Thursday 28 October 2010

Opposing God (Exodus 5)

Exodus 5 is about opposition towards God's people and opposition towards God.

Chapter 4 ended with Moses' return to Eqypt and his acceptance by the elders of Eqypt. Upon witnessing the signs given by God, and hearing the LORD's concern for their suffering, the people of Israel "bowed down and worshipped" (4:31). 

Now the scene opens with Moses and Aaron confronting the King of Eqypt. The scene is familiar to fans of the popular Dreamworks cartoon, "Prince of Eqypt", where Moses cries out before Pharaoh, "Let my people go!" Except that isn't quite what Moses says. Verse 1 reads, "This is what the LORD, the God of Israel says: 'Let my people go'". This is what the LORD says - or as the King James renders it, "Thus saith the LORD".

Moses and Aaron are spokesmen for God. Moses may be an Israelite, but Israel are God's people. It is God who is speaking to Pharoah. And it is God who will save his people from slavery to Pharaoh.

1. Deceptive opposition

Pharaoh initially appears dismissive of the claims of Moses. "Who is the LORD, that I should obey him and let Israel go? I do not know the LORD and will not let Israel go" (verse 2). He doesn't seem at all threatened by the warnings of Moses (verse 3), but rather is concerned about the fall in productivity of his slave labour force (verse 5).

It is worth contrasting Pharaoh's attitude with that of his predecessor. Chapter 1 tells us how the previous king was worried about the growing number of Israelite settlers within his nation, that they might join a foreign nation and overthrow his rule. Conversely, the current ruler sees this slave nation as an integral and abundant workforce.

Still, both have something in common. When Pharaoh says that he "(did) not know the LORD" (verse 2), we are not to think that he had never heard of the God of Israel. Rather he was choosing to ignore the claims God, the same way the first king, "who did not know about Joseph" (1:8), chose to ignore the contributions of the once Hebrew slave, turned prime minister and saviour of Egypt. Both rulers wilfully set aside counsel and better judgement to justify personal vendetta and ambitious gain for power.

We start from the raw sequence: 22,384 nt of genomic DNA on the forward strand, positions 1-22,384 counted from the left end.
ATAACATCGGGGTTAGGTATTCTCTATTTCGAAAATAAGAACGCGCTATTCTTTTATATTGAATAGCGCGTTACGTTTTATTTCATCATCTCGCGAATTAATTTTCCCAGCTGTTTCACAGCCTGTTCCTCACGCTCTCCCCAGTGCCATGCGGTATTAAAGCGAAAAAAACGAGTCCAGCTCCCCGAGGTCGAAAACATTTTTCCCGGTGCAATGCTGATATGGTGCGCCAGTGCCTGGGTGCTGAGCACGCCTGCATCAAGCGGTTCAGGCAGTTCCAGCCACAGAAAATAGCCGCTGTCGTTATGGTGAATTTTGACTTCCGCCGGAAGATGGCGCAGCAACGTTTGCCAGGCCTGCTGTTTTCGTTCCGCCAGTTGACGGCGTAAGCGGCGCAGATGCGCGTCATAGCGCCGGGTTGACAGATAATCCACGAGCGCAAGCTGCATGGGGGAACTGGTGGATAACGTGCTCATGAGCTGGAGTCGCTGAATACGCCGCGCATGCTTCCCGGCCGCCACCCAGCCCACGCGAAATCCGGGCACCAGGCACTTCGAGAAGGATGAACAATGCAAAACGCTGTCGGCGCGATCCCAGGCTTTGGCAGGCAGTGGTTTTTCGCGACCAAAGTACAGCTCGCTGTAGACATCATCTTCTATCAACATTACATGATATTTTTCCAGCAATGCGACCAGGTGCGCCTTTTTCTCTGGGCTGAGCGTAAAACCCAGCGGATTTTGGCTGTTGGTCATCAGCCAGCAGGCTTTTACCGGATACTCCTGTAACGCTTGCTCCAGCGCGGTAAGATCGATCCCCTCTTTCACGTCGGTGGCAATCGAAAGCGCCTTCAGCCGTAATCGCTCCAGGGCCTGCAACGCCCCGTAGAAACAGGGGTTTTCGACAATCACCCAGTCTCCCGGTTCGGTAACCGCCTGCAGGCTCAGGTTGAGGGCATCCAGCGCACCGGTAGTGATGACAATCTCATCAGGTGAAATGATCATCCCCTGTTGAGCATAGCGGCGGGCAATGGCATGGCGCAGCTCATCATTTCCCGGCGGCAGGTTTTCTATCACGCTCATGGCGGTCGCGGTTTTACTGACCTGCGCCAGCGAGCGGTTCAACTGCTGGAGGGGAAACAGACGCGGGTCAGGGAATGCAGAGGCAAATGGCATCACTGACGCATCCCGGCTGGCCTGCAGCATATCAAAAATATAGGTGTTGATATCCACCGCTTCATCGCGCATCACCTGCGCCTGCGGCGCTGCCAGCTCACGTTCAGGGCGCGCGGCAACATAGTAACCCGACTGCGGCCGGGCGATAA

Pharaoh turns out to be a cunning fellow. He immediately ("that same day", verse 6) commands that the Israelites be denied straw used in their production of bricks, yet the slaves must still meet all their daily quotas. Pharaoh doesn't simply say, "Get back to work!" He cracks the whip and forces the Israelites to work harder as a sign of punishment.

The Israelite foremen, thinking there has been a misunderstanding, approach Pharaoh in an attempt to clarify the situation. "Why have you treated your servants this way? Your servants are given no straw, yet we are told, 'Make bricks!' Your servants are being beaten, but the fault is with your own people'" (verses 15-16).

Their complaints fall on deaf ears as Pharaoh accuses them of laziness. Yet in the same breath, he reveals the true reason for their harsh treatment. "That is why you keep saying, 'Let us go and sacrifice to the LORD'" (verse 18).

We need to see that Pharaoh wasn't merely acting in ignorance; still less, reacting in foolish anger. His goal isn't simply to lash out at these rebellious servants, but to cause dissension within their ranks. By the end of the chapter, we find the the Israelite foreman turning on Moses and Aaron in anger. "May the LORD look upon you and judge you! You have made us a stench to Pharaoh and his officials and have put a sword in their hand to kill us" (Verse 21).

2. Unexpected opposition

Moses and Aaron were obviously caught off-guard by the foremen's rebuke (verse 20 - "Moses and Aaron (were) waiting to meet them"). Weren't these the same Israelites who so warmly received them earlier as men from God (4:31)?

Yet the very next scene records Moses accusing God of making a mess of things.

"Moses returned to the LORD and said, 'O Lord, why have you brought trouble upon this people? Is this why you sent me? Ever since I went to Pharaoh to speak in your name, he has brought trouble upon this people, and you have not rescued your people at all.'" (Verses 22-23)